The government is about to set out how it wants to change the BBC amid huge tension between the broadcaster and ministers.
The BBC is reportedly furiously lobbying to oppose changes it sees as undermining its independence and compromising its editorial and programming ahead of Thursday, when the Government is expected to announce its White Paper that sets out how it wants to change the corporation.
The White Paper on charter renewal has already prompted outrage.
At Sunday's BAFTA TV awards, Peter Kosminksy, the director and the corporation's acclaimed drama Wolf Hall, used his acceptance speech to warn that the government's plans were "scary stuff".
"It’s not their BBC, it’s your BBC. In many ways our broadcasting - the BBC and also Channel 4, which they’re also trying to eviscerate - is the envy of the world and we should stand up and fight for it," Kosminsky told the audience.
"I think most people would agree that the BBC’s main job is to speak truth to power, to report to the British public without fear or favour.
"It’s a public broadcaster independent of government, not a state broadcaster. All of this is under threat right now.”
Ian Hislop, Private Eye editor and Have I Got News For You captain, said: "The BBC have allowed Have I Got News For You to be rude about governments... and rude about the BBC, which is a privilege you are given with public service broadcasting and not on state television."
The Culture Secretary recently joked that abolishing the BBC was "a tempting prospect".
MP David Lammy called said the Government was "bullying", adding there was "unprecedented bad blood" between them and the BBC.
Here are eight things the White Paper could be about to stop the BBC from doing.
BBC News' domestic online coverage has been criticised for competing unfairly with under-pressure local newspapers. Lord Hall is expected to pledge to cut the lighter news items and commit the corporation to focussing more on video and a "core news service", according to The Telegraph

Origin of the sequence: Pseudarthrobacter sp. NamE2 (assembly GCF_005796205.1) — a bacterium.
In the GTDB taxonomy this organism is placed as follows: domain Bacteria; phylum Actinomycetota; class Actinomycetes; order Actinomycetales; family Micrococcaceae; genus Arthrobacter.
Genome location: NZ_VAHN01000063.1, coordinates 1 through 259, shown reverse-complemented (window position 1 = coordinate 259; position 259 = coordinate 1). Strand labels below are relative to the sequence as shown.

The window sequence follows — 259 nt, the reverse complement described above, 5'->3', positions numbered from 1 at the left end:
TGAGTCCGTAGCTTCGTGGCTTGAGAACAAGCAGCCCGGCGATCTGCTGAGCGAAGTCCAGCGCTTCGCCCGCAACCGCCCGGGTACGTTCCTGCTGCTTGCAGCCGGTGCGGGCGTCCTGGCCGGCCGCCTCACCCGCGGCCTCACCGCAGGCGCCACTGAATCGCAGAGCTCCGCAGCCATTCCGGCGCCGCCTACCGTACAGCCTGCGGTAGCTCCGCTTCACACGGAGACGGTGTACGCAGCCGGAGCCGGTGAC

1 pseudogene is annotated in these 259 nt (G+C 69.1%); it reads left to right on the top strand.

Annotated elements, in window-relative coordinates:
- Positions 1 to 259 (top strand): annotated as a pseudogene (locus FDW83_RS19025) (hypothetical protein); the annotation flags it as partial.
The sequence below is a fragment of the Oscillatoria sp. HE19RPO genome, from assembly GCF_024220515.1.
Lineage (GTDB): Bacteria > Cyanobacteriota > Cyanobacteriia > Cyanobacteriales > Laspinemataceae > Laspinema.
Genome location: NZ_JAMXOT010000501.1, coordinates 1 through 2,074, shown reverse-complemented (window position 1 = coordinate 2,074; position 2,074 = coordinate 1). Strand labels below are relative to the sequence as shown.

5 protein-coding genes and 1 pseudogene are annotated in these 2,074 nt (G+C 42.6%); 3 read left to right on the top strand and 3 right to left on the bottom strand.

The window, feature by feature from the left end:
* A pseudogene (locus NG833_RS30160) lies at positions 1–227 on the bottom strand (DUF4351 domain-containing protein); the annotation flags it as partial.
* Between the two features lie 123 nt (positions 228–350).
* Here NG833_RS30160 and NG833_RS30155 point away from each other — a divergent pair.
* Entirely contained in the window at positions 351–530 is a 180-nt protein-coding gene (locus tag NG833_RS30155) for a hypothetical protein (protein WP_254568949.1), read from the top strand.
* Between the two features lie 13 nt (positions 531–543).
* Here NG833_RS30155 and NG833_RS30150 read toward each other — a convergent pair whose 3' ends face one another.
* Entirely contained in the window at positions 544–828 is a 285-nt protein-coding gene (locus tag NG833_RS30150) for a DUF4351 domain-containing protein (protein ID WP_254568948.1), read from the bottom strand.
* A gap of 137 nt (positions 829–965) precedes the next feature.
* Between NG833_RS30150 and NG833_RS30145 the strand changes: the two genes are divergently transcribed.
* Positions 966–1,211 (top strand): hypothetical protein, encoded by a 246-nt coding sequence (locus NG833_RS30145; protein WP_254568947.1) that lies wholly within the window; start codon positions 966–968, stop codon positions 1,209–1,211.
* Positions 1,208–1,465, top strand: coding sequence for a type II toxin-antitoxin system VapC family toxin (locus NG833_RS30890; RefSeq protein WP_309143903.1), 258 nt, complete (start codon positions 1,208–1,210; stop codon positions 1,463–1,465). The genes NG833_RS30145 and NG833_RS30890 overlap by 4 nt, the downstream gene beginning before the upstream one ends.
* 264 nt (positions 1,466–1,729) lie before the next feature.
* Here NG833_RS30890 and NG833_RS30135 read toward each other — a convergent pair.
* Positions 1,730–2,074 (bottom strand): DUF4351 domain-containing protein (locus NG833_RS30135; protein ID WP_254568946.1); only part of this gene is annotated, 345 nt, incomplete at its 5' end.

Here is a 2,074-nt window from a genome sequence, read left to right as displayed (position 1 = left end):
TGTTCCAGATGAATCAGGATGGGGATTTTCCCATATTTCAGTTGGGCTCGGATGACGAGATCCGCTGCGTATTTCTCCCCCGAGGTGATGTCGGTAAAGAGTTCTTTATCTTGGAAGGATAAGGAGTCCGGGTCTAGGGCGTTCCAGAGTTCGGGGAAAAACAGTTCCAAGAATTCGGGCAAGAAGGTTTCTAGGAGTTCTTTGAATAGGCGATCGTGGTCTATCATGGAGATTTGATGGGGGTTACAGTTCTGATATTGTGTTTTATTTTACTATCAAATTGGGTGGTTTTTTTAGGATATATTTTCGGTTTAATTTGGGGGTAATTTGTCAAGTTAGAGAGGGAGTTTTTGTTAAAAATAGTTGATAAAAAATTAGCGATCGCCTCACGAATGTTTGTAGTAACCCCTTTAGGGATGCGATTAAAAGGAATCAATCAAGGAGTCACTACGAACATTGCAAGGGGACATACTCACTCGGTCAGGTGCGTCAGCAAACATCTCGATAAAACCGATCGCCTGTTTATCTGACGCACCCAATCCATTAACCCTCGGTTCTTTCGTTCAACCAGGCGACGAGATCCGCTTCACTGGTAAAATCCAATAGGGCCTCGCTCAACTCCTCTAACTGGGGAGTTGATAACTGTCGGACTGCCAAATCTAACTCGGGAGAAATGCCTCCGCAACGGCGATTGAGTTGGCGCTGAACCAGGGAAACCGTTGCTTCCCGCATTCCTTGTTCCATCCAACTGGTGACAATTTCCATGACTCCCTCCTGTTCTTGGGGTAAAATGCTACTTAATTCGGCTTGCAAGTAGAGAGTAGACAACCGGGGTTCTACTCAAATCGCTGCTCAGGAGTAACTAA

The paper quoted a speech by BBC Trust member Richard Ayre, who said the BBC should ditch "the magazine content, the celebrity gossip, the skateboarding ducks, the games and the puzzles to other providers, who frankly can do it just as well, or better”.
Katja Ogrin/EMPICS Entertainment
Flagship entertainment shows like Strictly Come Dancing (live tour pictured) and dramas like The Night Manager could be subject to 'value for money' audits, The Guardian reported
Household names like chat show host Graham Norton (pictured) could have their salaries published, as the plans include releasing details of everyone paid more than £150,000 a year. This would include people in news and current affairs, as well as those in light entertainment.
The £3.7 billion the BBC collects in licence fee payments could be shared with other broadcasters in some areas, such as children's television. This so-called 'top slicing' has triggered "a panicked and furious" lobbying effort from the BBC, The Telegraph reported
The BBC Trust (chair Rona Fairhead pictured) looks set to be abolished and replaced with a BBC Board and regulation would be handed to media watchdog Ofcom. The board's chair and vice-chair would be government appointees. In a speech in April
, journalist and broadcaster Phil Harding said this would put the BBC on "the slippery slope towards becoming a state broadcaster".
He said: "The people who are supposed to safeguard the editorial independence of the BBC – to safeguard it from, among other things, government interference – are going to be appointed by the same government that they are supposed to be protecting the BBC from."